Everyone Likes Close Calls
If you want to improve your crush trap, don’t fudge the mechanics of it, the solution, or introduce a miraculous save at the end. Instead fudge the pacing of the trap. The closer they are to solving the puzzle or completing the fight, the closer the trap should be to crushing them. It makes the escape look heroic without having to adjust how difficult the trap actually is.
If your heroes make quick work of the puzzle, make the walls close in faster.
If your heroes are slow as mud, slow down that falling ceiling a touch and let them figure it out.
When to Crush Your Players
So if you’re controlling the speed of the player’s impending doom, aren’t they actually safe from danger? Well, yes and no. The trap should still be dangerous and you should crush them under two distinct circumstances.
Option 1 – The players give up. If they give up when the puzzle is very clearly solvable and accept death, you should crush them. It’s better if it’s not a TPK, but if that’s the way they want to go, don’t chicken out and miraculously save them.
Option 2 – The players do something stupid and ignore consequences. If they understand the condition for survival and play counter to that condition, crush them. Crush them into a fine paste so that future adventurers might hear the story and learn from their mistakes.
Now to be honest, if either of these things happen, your party had some problems to begin with. Likely that comes from your players themselves or a general lack of cohesion in the group. Maybe you have a problem player to deal with. Maybe your descriptions weren’t helpful. No big deal. You can always start again. You can always find some way to salvage your story, reset your party, or just continue on.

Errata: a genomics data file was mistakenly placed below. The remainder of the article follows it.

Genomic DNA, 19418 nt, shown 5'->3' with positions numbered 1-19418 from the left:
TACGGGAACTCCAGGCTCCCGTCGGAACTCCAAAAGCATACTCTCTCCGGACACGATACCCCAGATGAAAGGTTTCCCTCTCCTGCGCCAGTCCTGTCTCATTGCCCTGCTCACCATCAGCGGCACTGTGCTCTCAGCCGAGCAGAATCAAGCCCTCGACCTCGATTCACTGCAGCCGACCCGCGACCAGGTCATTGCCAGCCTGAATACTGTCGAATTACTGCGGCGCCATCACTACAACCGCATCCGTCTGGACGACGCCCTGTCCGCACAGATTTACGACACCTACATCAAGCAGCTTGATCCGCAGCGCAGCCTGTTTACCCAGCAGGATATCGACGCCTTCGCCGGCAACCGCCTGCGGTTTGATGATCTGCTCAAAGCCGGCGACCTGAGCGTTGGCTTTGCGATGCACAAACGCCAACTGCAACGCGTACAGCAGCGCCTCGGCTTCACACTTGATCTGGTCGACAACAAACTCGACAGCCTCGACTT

The important takeaway here is that if you use these traps, you should know if your party can handle them. If they can’t, don’t use them.
Variations on Crush Traps
Want to make your crush trap cooler? Add spikes. Now your trap is rad and pointy.
This is the most common variation of the trap and makes little difference. Your players will die to piercing damage instead. Woo.
Another variation includes splitting the party. Half the party is in a room that has a crush trap with information about a puzzle that needs to be solved in a room to turn the mechanism off. This is neat because the players need to work together to solve a visual puzzle and you just need to poke at them with descriptions periodically. Think Indiana Jones and the Temple of Doom.
You can move away from the puzzle angle by introducing solutions that involve strength. Having a solution that involves the team refusing to be crushed by holding the ceiling in place with a weapon or group strength until the timer resets can change the feeling of the room. This option lacks some of the same autonomy that the other types have, but overall it’s a simpler implementation of the trap.
Lastly is combat variations. There are all sorts of fighting sections you can do with a smaller and smaller room and this works super well when using a battle mat. If you want to have the players defeat the opponents to open the door, or even have the door open and they need to fight their way past enemies to get there, both options work well. In some cases you might even want to put a key item in the room to use the room to crush an overpowered enemy and escape.
Having a Crush on Your Player
Crush traps are often used to poor effect because of how they get set up. The examples and tactics we went through today should help pump some life back into these classics. Remember, sometimes your dungeons just want to give your players a hug.
Did you try this trap in your campaign? We’d love to hear about it. Tweet at us or shoot us an email.
For more walkthroughs and trap examples, check out our Complete Guide to DnD Traps article.